• Sewer Improvement Projects: $9.7 Million. Various projects are planned, including: Rehabilitation at Pump Station No. 3; Sewer Improvements per Sewer System Management Plan; Pleasant Valley Road Sewer Forcemain; Plant 3 Blower Improvements- Phase 1; and, Flood Improvements at Waste Water Treatment Plant.

General Fund: $43 Million. The General Fund accounts for the revenues and expenditures related to various general municipal services provided, such as police, public works, community development, library services and City administrative services.  The overall General Fund spending plan, which totals $43.0 million, includes transfers out to the Citywide Lighting/Landscape Maintenance Fund ($2,750,000), Transit Fund ($1,287,465), and Library Debt Service Fund ($493,850). General Fund projected fund balance at June 30, 2020, is $57.8 million. 

General Fund revenues, including transfers in, are projected at $43.4 million, which equates to a $108,800 increase from FY 2018/19 levels. The City is projecting modest 4.5% growth in Property Tax revenue due primarily to increasing home sale prices. Transient Occupancy Tax increase of 11.1% is attributed to increase in occupancies and the re-opening of one hotel, Fairfield Inn. Sales Tax is decreasing slightly by 1.7% due to additional revenues recognized in FY 2018/19 as a result of payment delays from the State in the prior year. Building Permit revenues are expected to decrease due to a reduced level of development activity compared to recent years.

Enterprise Funds. Revenues and expenditures are consistent with prior year trends.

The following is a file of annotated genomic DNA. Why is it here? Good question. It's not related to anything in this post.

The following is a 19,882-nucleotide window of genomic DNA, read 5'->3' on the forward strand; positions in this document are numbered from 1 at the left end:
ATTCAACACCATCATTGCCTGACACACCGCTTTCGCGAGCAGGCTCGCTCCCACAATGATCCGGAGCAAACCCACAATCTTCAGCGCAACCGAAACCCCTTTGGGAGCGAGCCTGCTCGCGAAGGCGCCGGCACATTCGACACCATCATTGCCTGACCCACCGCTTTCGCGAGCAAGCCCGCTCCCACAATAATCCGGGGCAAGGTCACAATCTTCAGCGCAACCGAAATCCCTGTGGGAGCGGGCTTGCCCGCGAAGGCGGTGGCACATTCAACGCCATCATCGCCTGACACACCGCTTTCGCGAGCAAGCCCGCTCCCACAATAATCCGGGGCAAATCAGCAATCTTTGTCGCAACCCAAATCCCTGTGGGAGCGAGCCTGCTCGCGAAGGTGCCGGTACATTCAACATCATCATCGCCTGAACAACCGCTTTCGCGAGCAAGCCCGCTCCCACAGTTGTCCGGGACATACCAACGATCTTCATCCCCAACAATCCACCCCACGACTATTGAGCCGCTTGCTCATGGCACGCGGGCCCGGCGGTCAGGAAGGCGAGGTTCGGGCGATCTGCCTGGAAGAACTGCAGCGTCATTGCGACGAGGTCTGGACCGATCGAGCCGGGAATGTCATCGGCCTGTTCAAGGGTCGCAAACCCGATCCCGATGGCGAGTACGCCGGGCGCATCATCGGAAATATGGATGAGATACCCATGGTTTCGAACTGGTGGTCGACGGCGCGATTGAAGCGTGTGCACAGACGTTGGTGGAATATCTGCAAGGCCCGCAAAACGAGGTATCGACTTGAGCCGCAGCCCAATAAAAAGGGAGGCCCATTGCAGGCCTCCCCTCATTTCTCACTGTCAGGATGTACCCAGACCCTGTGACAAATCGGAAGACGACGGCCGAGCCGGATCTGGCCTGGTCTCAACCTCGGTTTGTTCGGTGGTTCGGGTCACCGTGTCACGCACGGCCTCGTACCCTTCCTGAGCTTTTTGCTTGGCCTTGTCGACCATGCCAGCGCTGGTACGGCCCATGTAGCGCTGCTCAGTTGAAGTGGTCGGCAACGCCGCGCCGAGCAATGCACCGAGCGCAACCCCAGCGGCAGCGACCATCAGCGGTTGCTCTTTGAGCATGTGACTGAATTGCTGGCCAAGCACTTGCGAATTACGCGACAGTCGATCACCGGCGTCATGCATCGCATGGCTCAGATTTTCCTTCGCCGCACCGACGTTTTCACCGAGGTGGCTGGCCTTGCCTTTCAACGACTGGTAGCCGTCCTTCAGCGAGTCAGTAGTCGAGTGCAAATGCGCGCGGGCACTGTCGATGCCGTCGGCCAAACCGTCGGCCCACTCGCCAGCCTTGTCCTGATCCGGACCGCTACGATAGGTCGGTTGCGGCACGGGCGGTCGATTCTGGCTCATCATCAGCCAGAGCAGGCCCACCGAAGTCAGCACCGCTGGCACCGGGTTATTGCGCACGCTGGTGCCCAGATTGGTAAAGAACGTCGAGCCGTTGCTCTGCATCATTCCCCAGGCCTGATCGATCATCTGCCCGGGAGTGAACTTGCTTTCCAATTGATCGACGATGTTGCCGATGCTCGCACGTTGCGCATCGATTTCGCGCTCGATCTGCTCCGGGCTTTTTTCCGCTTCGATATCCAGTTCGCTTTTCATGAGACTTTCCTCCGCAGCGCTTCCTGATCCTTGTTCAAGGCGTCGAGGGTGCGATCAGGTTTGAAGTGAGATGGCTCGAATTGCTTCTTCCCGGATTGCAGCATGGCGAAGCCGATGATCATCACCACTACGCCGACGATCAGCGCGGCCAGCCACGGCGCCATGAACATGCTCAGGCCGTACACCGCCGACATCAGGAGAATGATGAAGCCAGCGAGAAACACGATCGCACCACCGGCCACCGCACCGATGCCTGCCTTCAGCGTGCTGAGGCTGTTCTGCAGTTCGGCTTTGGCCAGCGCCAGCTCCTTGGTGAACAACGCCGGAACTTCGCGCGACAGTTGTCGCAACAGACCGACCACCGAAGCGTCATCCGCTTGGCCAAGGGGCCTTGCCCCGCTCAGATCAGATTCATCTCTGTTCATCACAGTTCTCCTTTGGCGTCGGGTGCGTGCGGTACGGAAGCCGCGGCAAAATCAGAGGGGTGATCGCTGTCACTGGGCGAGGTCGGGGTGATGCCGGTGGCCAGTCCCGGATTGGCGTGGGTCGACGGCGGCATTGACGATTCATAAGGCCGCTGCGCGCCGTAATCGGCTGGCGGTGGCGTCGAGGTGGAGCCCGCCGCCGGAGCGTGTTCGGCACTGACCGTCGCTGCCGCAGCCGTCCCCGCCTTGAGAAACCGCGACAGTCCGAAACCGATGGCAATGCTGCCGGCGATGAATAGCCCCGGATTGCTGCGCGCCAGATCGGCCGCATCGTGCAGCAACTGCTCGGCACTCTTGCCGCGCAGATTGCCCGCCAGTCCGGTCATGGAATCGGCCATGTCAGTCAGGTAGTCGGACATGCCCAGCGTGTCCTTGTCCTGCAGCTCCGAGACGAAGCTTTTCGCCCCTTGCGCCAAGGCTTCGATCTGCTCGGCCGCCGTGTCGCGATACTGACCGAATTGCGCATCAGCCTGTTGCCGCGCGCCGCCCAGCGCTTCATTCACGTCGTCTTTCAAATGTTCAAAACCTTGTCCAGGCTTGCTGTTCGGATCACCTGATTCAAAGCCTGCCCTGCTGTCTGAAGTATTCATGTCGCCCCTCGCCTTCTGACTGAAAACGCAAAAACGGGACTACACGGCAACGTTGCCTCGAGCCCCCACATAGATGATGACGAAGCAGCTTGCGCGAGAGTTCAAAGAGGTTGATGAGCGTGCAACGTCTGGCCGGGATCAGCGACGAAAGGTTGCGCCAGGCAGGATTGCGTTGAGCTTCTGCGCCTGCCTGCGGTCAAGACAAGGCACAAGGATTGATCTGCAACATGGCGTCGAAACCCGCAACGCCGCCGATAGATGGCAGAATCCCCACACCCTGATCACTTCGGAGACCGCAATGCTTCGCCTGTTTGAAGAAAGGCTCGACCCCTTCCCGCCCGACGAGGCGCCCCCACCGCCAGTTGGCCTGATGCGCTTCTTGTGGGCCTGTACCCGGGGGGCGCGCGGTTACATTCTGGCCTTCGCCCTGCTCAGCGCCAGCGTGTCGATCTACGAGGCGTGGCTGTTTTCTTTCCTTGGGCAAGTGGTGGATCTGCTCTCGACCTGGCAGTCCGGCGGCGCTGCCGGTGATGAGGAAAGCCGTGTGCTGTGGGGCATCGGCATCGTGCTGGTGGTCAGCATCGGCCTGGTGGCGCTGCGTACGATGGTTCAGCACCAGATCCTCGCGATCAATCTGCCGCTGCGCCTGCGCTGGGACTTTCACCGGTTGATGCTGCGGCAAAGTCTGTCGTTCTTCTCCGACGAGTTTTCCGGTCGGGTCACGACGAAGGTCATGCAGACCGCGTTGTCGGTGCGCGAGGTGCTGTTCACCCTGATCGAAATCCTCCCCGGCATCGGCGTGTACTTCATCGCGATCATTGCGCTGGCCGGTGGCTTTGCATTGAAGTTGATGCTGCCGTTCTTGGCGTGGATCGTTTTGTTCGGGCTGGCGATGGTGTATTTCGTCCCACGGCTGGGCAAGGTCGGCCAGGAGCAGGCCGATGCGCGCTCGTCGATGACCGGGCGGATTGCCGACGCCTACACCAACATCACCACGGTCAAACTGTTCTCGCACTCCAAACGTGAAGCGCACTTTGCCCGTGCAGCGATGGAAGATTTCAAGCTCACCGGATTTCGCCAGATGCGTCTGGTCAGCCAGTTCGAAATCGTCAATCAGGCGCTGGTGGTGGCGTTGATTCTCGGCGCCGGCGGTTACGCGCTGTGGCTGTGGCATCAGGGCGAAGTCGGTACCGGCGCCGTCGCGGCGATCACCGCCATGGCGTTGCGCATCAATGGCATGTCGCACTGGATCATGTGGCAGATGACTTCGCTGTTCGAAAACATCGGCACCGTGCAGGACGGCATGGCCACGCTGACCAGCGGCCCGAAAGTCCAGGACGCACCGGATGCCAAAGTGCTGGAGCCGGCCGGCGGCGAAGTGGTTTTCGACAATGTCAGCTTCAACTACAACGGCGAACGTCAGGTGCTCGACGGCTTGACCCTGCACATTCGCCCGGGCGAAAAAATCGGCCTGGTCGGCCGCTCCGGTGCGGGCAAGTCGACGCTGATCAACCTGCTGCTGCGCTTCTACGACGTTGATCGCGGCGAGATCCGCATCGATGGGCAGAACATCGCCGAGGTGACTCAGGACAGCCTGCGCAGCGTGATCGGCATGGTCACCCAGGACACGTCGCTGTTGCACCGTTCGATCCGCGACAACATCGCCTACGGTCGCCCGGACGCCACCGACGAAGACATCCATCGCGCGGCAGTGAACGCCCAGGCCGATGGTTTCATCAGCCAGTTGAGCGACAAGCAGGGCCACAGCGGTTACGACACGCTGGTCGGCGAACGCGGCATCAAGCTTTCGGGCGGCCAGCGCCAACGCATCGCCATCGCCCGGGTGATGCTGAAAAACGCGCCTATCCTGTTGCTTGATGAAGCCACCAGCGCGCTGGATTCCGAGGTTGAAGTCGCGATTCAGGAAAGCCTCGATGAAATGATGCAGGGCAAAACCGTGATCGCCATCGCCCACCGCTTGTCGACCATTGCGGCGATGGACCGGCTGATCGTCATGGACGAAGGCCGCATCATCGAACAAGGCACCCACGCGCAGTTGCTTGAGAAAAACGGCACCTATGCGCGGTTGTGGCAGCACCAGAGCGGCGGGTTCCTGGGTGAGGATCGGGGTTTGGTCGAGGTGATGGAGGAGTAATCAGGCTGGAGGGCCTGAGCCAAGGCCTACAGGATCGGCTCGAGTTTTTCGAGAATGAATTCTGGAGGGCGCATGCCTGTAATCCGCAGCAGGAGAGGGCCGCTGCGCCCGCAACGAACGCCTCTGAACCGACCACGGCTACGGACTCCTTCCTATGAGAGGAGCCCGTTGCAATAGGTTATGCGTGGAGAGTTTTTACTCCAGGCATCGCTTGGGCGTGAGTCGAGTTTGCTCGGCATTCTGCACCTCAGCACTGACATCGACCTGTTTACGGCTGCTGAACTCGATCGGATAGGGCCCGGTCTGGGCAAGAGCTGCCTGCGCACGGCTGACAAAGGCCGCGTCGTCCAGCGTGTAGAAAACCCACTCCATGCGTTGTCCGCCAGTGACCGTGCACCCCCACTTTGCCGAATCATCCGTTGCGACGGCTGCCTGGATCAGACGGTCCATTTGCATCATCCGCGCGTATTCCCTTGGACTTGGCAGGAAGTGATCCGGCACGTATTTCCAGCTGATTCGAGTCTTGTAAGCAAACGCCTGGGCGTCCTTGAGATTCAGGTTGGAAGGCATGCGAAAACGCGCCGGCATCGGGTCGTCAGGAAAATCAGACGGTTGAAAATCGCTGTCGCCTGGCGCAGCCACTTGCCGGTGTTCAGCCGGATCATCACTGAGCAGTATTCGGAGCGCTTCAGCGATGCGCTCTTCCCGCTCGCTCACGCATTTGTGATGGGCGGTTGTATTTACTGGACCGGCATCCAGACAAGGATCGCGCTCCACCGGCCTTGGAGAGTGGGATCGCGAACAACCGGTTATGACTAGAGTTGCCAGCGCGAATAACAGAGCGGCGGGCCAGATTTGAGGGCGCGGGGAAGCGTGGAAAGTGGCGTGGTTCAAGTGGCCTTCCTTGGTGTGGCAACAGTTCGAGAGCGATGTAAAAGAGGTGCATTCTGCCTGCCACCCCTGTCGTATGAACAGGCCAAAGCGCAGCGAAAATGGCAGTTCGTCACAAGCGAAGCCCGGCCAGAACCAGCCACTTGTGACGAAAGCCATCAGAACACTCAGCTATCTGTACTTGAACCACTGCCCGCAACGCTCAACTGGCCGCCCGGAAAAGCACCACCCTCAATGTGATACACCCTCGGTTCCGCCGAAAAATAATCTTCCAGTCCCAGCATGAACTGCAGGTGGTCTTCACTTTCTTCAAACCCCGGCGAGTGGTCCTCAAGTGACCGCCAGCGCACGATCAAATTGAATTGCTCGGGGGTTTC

• Solid Waste Fund budget ($7.3 Million) provides for collection of solid waste, yard waste, composting, and curbside recycling services to 17,864 customers.
  • Transit Fund budget ($3.3 Million) provides for operating the City’s transit system, including Fixed Route and Dial-A-Ride services.
  • Water Utility Fund budget ($76.2 Million) provides for the City’s water services and associated maintenance to approximately 13,893 customers.  This fund is fully self-supporting and derives the majority of its revenue from ratepayers.
  • Camarillo Sanitary District is a separate governmental entity that provides sewer services for approximately 14,789 residential and commercial customers within its boundaries, with a budget of $23.3 million. 

The Reserve Policy goals for the majority of funds will be met or exceeded in FY 2019/20, providing the City a cushion against short-term reduced revenues, while maintaining effective and efficient municipal services and a high quality of life for the citizens of Camarillo. “Our reserves are projected at appropriate levels,” said Finance Director Rocha.

“We are pleased with the work staff has done to bring us a budget that maintains our streets in excellent condition, provides high quality safety services, and provides funding for community services such as Senior Meals on Wheels. We have a very livable community as a result,” said Mayor Kevin Kildee.